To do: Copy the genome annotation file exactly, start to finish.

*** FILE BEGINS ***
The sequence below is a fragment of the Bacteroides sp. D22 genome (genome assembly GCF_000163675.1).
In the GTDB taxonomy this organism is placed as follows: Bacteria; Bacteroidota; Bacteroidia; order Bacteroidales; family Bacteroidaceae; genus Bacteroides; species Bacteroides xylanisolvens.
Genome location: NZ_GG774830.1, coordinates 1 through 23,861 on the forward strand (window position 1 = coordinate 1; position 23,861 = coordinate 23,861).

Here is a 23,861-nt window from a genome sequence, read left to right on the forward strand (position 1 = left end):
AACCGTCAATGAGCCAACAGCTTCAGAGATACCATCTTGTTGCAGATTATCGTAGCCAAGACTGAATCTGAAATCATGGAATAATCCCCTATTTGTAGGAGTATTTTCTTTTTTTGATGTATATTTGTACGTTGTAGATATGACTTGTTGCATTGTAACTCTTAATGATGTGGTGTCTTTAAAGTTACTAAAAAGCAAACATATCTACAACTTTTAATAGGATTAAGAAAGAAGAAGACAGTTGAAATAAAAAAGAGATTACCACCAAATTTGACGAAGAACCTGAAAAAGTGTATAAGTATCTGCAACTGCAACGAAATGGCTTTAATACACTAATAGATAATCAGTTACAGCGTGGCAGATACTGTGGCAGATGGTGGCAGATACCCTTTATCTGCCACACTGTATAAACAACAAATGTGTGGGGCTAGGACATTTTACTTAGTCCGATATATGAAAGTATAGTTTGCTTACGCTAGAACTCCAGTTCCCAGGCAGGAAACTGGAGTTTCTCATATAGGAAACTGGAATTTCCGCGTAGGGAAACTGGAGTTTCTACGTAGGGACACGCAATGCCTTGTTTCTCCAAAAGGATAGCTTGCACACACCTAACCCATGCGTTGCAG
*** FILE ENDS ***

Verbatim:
The sequence below is a fragment of the Bacteroides sp. D22 genome (genome assembly GCF_000163675.1).
In the GTDB taxonomy this organism is placed as follows: Bacteria; Bacteroidota; Bacteroidia; order Bacteroidales; family Bacteroidaceae; genus Bacteroides; species Bacteroides xylanisolvens.
Genome location: NZ_GG774830.1, coordinates 1 through 23,861 on the forward strand (window position 1 = coordinate 1; position 23,861 = coordinate 23,861).

Here is a 23,861-nt window from a genome sequence, read left to right on the forward strand (position 1 = left end):
AACCGTCAATGAGCCAACAGCTTCAGAGATACCATCTTGTTGCAGATTATCGTAGCCAAGACTGAATCTGAAATCATGGAATAATCCCCTATTTGTAGGAGTATTTTCTTTTTTTGATGTATATTTGTACGTTGTAGATATGACTTGTTGCATTGTAACTCTTAATGATGTGGTGTCTTTAAAGTTACTAAAAAGCAAACATATCTACAACTTTTAATAGGATTAAGAAAGAAGAAGACAGTTGAAATAAAAAAGAGATTACCACCAAATTTGACGAAGAACCTGAAAAAGTGTATAAGTATCTGCAACTGCAACGAAATGGCTTTAATACACTAATAGATAATCAGTTACAGCGTGGCAGATACTGTGGCAGATGGTGGCAGATACCCTTTATCTGCCACACTGTATAAACAACAAATGTGTGGGGCTAGGACATTTTACTTAGTCCGATATATGAAAGTATAGTTTGCTTACGCTAGAACTCCAGTTCCCAGGCAGGAAACTGGAGTTTCTCATATAGGAAACTGGAATTTCCGCGTAGGGAAACTGGAGTTTCTACGTAGGGACACGCAATGCCTTGTTTCTCCAAAAGGATAGCTTGCACACACCTAACCCATGCGTTGCAG